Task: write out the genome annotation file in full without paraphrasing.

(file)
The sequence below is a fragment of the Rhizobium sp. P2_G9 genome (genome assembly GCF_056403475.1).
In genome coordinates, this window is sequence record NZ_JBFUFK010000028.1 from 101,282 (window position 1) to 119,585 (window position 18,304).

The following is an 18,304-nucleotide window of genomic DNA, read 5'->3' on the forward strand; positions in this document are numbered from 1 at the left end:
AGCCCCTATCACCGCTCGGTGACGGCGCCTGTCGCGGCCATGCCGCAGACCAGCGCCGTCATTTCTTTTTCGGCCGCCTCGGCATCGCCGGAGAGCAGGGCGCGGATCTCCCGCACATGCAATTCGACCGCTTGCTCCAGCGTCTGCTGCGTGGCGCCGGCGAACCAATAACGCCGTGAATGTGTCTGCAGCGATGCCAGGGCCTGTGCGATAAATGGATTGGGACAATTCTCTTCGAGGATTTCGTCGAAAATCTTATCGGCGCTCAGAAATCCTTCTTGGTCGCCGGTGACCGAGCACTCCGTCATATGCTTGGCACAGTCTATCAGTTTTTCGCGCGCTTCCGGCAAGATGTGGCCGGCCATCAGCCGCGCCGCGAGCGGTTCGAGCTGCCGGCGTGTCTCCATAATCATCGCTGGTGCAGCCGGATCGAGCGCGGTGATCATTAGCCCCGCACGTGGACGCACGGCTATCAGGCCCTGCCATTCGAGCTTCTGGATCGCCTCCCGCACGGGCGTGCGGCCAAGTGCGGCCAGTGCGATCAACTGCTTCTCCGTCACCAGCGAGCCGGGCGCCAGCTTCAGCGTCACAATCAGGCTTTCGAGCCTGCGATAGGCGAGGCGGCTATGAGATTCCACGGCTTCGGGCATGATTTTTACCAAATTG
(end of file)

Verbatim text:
The sequence below is a fragment of the Rhizobium sp. P2_G9 genome (genome assembly GCF_056403475.1).
In genome coordinates, this window is sequence record NZ_JBFUFK010000028.1 from 101,282 (window position 1) to 119,585 (window position 18,304).

The following is an 18,304-nucleotide window of genomic DNA, read 5'->3' on the forward strand; positions in this document are numbered from 1 at the left end:
AGCCCCTATCACCGCTCGGTGACGGCGCCTGTCGCGGCCATGCCGCAGACCAGCGCCGTCATTTCTTTTTCGGCCGCCTCGGCATCGCCGGAGAGCAGGGCGCGGATCTCCCGCACATGCAATTCGACCGCTTGCTCCAGCGTCTGCTGCGTGGCGCCGGCGAACCAATAACGCCGTGAATGTGTCTGCAGCGATGCCAGGGCCTGTGCGATAAATGGATTGGGACAATTCTCTTCGAGGATTTCGTCGAAAATCTTATCGGCGCTCAGAAATCCTTCTTGGTCGCCGGTGACCGAGCACTCCGTCATATGCTTGGCACAGTCTATCAGTTTTTCGCGCGCTTCCGGCAAGATGTGGCCGGCCATCAGCCGCGCCGCGAGCGGTTCGAGCTGCCGGCGTGTCTCCATAATCATCGCTGGTGCAGCCGGATCGAGCGCGGTGATCATTAGCCCCGCACGTGGACGCACGGCTATCAGGCCCTGCCATTCGAGCTTCTGGATCGCCTCCCGCACGGGCGTGCGGCCAAGTGCGGCCAGTGCGATCAACTGCTTCTCCGTCACCAGCGAGCCGGGCGCCAGCTTCAGCGTCACAATCAGGCTTTCGAGCCTGCGATAGGCGAGGCGGCTATGAGATTCCACGGCTTCGGGCATGATTTTTACCAAATTG